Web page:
Researchers from the University of California, Davis, Department of Electrical and Computer Engineering have designed the world’s first microchip containing 1,000 independent programmable processors that have a maximum computation rate of 1.78 trillion instructions per second and contains 621 million transistors that are believed to be the fastest ever chip created in a university lab.

KiloCore

Image: KiloCore

The energy-efficient KiloCore chip was showcased at the 2016 Symposium on VLSI Technology and Circuits in Honolulu on June 16. Bevan Baas, a professor at the University of California, Davis, who led the team that designed the chip architecture said in a statement that it is the world’s first 1,000-processor chip and the highest clock rate processor ever designed in a university.

While there have been other multiple processor chips designed but none has exceeded about 300 processors, according to researchers. Most of them were developed for research purposes and few are sold commercially.

Created by IBM using their 32nm CMOS technology, KiloCore chip’s each processor core can run its own small programme individually of the others, which is essentially more adaptable strategy than the Single-Instruction-Multiple-Data approaches utilised by processors such as graphics processing unit (GPU).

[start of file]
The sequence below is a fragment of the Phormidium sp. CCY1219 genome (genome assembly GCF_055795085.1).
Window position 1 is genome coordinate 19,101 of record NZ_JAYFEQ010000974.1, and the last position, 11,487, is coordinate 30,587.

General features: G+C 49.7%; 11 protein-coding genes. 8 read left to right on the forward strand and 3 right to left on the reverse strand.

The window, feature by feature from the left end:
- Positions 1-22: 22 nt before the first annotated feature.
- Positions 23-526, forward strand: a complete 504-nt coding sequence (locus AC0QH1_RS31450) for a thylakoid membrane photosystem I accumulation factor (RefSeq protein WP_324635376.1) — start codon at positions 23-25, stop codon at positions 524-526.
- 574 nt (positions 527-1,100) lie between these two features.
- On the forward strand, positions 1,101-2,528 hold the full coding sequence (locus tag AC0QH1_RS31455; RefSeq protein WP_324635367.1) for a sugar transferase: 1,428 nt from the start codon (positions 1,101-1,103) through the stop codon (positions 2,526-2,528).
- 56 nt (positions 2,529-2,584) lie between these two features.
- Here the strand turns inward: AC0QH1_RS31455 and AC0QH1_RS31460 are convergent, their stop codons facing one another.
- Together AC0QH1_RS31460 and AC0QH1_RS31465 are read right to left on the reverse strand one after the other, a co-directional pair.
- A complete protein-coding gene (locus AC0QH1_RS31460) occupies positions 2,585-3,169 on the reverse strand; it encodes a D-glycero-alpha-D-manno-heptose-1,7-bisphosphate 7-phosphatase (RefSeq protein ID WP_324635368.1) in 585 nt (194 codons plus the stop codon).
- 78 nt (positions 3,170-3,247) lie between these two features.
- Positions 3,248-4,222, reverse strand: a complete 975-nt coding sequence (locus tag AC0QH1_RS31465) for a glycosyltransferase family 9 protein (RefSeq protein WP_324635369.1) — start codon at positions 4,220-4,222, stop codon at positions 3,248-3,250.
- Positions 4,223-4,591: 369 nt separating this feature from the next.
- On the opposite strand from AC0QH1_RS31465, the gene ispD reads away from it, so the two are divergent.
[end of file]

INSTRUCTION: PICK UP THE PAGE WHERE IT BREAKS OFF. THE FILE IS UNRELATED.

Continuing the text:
The objective is to break an application up into many small pieces, each which can operate side by side on different processors, facilitating high throughput with lower energy use, Baas said.

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Since each processor is individually clocked, it will shut itself down automatically to further save energy when not required, according to Brent Bohnenstiehl, a graduate student at UC Davis who developed the principal architecture.

Cores run at an average maximum clock frequency of 1.78 GigaHertz, and they send data to each other directly instead of using a pooled memory area that can become an obstruction for data. According to Baas, the chip is the most energy-efficient many-core processor ever reported. For instance, the 1,000 processors can carry through 115 billion instructions per second while depleting only 0.7 Watts, low enough to be powered by a single AA battery. The KiloCore chip accomplishes instructions almost 100 times more efficiently than a modern laptop processor.

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Applications already created for the chip include wireless coding/decoding, video processing, encryption, and other programs involving vast amounts of parallel data such as scientific data applications and data centre record processing, have also been developed.

The researcher’s team has completed a compiler and automatic programme mapping tools for use in programming the chip.